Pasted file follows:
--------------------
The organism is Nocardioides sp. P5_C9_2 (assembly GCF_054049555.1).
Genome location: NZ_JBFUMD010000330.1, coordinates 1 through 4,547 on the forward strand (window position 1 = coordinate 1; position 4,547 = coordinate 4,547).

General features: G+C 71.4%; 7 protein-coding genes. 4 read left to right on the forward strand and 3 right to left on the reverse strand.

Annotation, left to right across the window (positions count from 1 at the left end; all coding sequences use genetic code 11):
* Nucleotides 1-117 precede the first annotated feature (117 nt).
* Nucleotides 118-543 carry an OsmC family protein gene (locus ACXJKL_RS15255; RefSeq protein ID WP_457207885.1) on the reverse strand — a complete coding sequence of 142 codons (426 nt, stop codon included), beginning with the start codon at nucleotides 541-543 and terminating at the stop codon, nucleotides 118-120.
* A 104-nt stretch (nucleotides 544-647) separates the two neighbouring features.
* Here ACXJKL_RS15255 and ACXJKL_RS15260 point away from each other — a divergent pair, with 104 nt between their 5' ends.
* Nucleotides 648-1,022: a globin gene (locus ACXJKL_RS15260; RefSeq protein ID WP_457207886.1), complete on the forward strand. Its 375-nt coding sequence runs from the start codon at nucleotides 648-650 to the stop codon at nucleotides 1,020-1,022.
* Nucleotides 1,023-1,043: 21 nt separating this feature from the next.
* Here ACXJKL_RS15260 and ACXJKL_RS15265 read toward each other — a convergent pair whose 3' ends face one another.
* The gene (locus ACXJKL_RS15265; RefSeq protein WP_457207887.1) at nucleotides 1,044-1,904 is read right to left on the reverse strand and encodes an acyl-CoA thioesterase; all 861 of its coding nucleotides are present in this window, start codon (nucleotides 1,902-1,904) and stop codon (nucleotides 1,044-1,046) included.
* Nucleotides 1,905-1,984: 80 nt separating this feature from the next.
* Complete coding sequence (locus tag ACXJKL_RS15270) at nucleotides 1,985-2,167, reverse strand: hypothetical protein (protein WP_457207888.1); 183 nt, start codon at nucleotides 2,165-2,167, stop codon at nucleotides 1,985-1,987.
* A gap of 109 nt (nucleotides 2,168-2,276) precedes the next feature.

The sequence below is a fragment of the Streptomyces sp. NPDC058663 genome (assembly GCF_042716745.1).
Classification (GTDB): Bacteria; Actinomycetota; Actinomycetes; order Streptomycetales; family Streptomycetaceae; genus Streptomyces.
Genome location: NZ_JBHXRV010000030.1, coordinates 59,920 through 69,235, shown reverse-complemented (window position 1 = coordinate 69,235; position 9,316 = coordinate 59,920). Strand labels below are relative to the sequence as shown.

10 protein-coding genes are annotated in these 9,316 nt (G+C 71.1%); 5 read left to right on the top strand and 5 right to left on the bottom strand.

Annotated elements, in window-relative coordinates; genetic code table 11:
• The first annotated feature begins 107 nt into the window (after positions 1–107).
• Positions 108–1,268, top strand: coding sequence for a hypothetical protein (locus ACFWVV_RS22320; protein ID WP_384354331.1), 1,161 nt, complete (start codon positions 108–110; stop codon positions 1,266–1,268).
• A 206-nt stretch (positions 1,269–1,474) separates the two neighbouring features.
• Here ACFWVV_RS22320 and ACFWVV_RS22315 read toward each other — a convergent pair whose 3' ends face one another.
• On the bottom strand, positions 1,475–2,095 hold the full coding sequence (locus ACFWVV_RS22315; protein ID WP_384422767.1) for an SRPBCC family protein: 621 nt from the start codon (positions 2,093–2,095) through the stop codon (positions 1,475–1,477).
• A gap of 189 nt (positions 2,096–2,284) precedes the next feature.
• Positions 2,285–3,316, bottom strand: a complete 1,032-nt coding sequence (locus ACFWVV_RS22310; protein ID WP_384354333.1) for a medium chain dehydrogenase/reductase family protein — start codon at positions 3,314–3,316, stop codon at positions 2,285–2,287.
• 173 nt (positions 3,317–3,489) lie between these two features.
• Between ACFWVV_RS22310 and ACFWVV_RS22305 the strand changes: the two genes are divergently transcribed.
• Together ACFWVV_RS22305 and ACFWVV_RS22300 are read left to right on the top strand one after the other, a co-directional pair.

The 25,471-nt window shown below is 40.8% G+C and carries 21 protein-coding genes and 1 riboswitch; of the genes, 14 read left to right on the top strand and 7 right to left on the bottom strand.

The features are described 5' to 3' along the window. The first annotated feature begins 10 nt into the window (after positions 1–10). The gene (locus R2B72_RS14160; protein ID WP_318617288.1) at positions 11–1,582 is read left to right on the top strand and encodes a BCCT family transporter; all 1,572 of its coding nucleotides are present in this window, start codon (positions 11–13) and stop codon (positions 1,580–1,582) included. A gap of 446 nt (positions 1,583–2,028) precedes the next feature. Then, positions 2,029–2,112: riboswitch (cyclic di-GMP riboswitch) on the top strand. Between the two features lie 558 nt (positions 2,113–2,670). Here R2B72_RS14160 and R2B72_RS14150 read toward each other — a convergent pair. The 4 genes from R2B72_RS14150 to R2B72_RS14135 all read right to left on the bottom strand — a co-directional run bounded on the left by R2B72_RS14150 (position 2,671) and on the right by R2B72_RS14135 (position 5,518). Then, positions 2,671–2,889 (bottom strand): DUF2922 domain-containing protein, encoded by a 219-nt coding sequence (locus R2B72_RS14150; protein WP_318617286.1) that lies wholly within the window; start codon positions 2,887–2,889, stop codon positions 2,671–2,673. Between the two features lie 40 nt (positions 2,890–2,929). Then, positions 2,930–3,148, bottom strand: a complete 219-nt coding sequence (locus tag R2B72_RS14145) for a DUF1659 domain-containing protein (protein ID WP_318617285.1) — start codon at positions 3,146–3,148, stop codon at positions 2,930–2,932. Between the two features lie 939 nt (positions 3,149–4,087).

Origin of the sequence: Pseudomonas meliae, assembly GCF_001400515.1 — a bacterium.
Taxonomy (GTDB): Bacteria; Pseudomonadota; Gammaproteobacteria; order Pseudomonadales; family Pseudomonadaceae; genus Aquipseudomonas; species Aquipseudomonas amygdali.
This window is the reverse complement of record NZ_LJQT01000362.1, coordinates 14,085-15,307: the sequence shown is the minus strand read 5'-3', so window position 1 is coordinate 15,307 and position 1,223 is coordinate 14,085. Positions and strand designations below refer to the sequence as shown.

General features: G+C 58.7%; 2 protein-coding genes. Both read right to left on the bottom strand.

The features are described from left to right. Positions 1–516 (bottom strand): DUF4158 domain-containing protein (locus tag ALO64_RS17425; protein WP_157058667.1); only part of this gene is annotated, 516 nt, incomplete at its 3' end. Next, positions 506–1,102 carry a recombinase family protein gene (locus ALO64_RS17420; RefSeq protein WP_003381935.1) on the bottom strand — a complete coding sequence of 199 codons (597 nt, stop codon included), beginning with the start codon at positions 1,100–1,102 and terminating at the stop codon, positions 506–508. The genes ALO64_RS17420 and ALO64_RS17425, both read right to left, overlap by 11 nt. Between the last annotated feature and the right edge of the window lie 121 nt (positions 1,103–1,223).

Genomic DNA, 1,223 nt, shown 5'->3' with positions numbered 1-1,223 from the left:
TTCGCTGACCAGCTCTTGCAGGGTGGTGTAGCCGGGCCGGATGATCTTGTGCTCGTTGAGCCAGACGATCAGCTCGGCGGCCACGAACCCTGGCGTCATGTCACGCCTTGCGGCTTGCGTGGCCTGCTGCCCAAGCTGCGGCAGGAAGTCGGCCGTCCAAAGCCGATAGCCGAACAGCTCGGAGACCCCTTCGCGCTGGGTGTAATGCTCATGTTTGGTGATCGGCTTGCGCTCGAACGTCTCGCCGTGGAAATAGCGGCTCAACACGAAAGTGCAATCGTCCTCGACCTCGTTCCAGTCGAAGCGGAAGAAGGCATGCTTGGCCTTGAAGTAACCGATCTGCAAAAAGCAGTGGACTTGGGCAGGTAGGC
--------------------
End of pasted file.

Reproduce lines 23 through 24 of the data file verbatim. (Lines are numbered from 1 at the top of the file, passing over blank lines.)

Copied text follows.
• A 206-nt stretch (positions 1,269–1,474) separates the two neighbouring features.
• Here ACFWVV_RS22320 and ACFWVV_RS22315 read toward each other — a convergent pair whose 3' ends face one another.